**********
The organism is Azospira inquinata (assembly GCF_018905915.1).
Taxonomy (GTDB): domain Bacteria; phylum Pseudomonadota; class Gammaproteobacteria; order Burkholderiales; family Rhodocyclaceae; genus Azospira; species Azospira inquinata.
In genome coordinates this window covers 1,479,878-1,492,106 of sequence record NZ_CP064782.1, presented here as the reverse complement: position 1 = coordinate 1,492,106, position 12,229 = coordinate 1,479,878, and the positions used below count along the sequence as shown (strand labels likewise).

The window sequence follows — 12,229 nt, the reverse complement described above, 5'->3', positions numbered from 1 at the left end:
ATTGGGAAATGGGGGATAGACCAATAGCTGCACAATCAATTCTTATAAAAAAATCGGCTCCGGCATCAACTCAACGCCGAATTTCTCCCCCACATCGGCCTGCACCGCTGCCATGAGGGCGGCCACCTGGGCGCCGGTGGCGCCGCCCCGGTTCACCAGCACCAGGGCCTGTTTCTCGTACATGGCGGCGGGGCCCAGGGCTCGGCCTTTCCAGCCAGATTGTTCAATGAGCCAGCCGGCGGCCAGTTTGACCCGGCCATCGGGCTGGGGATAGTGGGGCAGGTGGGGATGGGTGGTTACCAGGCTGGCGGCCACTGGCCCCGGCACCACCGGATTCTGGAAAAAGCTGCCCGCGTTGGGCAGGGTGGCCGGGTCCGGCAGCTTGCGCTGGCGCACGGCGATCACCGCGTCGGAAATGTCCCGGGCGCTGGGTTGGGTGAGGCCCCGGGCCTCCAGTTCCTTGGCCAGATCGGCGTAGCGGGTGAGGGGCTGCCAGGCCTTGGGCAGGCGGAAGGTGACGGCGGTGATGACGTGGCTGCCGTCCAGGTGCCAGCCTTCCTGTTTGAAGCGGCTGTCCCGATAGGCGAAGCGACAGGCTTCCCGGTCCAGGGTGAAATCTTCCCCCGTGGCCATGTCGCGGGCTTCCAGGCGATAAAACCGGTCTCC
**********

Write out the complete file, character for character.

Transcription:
The organism is Azospira inquinata (assembly GCF_018905915.1).
Taxonomy (GTDB): domain Bacteria; phylum Pseudomonadota; class Gammaproteobacteria; order Burkholderiales; family Rhodocyclaceae; genus Azospira; species Azospira inquinata.
In genome coordinates this window covers 1,479,878-1,492,106 of sequence record NZ_CP064782.1, presented here as the reverse complement: position 1 = coordinate 1,492,106, position 12,229 = coordinate 1,479,878, and the positions used below count along the sequence as shown (strand labels likewise).

The window sequence follows — 12,229 nt, the reverse complement described above, 5'->3', positions numbered from 1 at the left end:
ATTGGGAAATGGGGGATAGACCAATAGCTGCACAATCAATTCTTATAAAAAAATCGGCTCCGGCATCAACTCAACGCCGAATTTCTCCCCCACATCGGCCTGCACCGCTGCCATGAGGGCGGCCACCTGGGCGCCGGTGGCGCCGCCCCGGTTCACCAGCACCAGGGCCTGTTTCTCGTACATGGCGGCGGGGCCCAGGGCTCGGCCTTTCCAGCCAGATTGTTCAATGAGCCAGCCGGCGGCCAGTTTGACCCGGCCATCGGGCTGGGGATAGTGGGGCAGGTGGGGATGGGTGGTTACCAGGCTGGCGGCCACTGGCCCCGGCACCACCGGATTCTGGAAAAAGCTGCCCGCGTTGGGCAGGGTGGCCGGGTCCGGCAGCTTGCGCTGGCGCACGGCGATCACCGCGTCGGAAATGTCCCGGGCGCTGGGTTGGGTGAGGCCCCGGGCCTCCAGTTCCTTGGCCAGATCGGCGTAGCGGGTGAGGGGCTGCCAGGCCTTGGGCAGGCGGAAGGTGACGGCGGTGATGACGTGGCTGCCGTCCAGGTGCCAGCCTTCCTGTTTGAAGCGGCTGTCCCGATAGGCGAAGCGACAGGCTTCCCGGTCCAGGGTGAAATCTTCCCCCGTGGCCATGTCGCGGGCTTCCAGGCGATAAAACCGGTCTCC